Lunch Break Executive Director Gwen Love, above, welcomed more than 100 guests as the Red Bank social services nonprofit kicked off a $12 million expansion of its Red Bank home Thursday.

New Jersey First Lady Tammy Murphy with Mayor Pasquale Menna, above. Below former council member Juanita Lewis, who serves as president of Lunch Break’s board of trustees, with former council member Sharon Lee. (Rendering by Kellenyi Johnson Wagner. Photos by John T. Ward. Click to enlarge.)

The two-story addition to Lunch Break’s existing facilities at 121 Drs. James Parker Boulevard will increase the building area to 8,000 square feet, from 3,000.

The larger building is needed to address a growing lack of food security in Red Bank and throughout Monmouth County, Love told the gathering of volunteers, staff members, donors and elected officials.

Through the pandemic, Lunch Break adapted and didn’t miss a single day of providing needed meals, said Love, addressing attendees gathered under a wind-buffeted tent.

In addition, the organization expanded the geographic reach of its homebound meals program and distributed some $900,000 in donated funds to help families pay living expenses, she said.

Lunch Break also modified its building expansion plans to ensure the operation can continue in the event of another pandemic. “We want to be ready,” Love said.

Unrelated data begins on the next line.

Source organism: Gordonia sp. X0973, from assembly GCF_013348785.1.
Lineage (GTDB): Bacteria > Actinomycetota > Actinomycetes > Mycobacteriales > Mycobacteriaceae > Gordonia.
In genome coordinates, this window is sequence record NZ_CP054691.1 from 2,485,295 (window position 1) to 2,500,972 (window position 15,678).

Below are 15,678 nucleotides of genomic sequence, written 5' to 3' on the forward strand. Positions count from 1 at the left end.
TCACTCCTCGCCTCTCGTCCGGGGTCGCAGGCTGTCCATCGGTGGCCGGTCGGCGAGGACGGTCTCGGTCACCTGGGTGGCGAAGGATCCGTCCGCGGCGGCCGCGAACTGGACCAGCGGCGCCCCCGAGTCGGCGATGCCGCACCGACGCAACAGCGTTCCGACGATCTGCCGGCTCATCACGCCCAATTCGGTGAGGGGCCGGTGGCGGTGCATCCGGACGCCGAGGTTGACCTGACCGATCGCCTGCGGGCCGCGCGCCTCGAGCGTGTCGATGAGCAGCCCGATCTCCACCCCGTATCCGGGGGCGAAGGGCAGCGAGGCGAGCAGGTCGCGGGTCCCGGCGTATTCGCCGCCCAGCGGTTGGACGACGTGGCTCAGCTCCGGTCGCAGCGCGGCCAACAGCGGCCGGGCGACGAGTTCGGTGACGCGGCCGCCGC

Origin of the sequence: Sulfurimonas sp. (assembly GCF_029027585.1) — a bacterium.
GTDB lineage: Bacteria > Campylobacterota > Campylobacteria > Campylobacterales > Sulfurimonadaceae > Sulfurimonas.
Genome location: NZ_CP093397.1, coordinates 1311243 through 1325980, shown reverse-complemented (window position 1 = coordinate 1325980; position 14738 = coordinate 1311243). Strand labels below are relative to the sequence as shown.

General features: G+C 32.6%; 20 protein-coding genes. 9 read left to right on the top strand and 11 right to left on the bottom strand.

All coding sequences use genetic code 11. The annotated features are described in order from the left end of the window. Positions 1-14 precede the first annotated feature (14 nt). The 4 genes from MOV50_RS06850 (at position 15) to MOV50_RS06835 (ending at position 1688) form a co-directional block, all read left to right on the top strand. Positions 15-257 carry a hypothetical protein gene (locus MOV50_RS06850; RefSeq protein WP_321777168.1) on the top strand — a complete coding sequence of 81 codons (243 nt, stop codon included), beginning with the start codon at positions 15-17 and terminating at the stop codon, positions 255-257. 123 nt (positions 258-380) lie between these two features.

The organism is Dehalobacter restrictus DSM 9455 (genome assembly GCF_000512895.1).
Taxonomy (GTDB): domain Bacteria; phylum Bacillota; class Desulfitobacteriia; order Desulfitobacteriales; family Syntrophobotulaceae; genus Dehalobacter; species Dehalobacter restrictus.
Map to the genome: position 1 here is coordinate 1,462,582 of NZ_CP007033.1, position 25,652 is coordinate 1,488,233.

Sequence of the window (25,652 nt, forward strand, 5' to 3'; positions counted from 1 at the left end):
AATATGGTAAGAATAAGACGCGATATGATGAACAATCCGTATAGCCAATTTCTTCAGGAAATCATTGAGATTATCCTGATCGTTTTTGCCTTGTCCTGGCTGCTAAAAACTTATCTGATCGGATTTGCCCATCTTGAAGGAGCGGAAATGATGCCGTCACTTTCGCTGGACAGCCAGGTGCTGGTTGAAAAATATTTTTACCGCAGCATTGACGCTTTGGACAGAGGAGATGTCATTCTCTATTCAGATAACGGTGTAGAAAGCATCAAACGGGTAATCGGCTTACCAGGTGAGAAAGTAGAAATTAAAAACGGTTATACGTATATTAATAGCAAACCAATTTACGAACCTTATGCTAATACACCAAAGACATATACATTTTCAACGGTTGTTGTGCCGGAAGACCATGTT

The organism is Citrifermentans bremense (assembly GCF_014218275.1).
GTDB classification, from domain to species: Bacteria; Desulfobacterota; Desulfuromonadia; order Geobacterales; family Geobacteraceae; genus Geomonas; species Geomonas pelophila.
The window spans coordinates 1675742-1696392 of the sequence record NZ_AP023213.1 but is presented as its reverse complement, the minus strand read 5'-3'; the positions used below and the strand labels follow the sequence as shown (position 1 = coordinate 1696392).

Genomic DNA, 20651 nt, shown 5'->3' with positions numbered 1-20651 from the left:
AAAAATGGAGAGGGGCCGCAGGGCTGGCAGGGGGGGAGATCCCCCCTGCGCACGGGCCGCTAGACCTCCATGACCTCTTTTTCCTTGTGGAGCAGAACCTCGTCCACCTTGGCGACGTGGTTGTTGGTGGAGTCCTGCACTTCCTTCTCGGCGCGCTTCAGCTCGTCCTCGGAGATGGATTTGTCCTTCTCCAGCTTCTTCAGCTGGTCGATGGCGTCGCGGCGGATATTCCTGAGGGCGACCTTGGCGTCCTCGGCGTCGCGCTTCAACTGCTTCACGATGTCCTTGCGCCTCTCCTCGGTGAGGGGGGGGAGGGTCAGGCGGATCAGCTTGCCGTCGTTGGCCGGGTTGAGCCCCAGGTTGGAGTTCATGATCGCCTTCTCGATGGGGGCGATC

Now, “I want to assure everyone who hears my voice that, with certainty, we are renewing the promise that Lunch Break will always treat people with dignity and respect,” she said. “And when we open the doors to the new facility, it will reflect warmth, fellowship and community. Everyone will always be welcome at our table.”

“What you do here is more than just providing meals,” Murphy told the gathering. “It’s more than providing wrap-around services. What you do is you provide hope, and you give people the respect that they truly deserve. That is something priceless.”

The new space will provide more efficient food storage, cooking and dining operations, Love told the borough zoning board last year. It also will incorporate the Life Skills Center, which occupies rented space in Shrewsbury, she said.

Construction is scheduled to begin over the coming summer. While many operations will be temporarily relocated, client services are expected to continue uninterrupted, said spokeswoman Ellen McCarthy.

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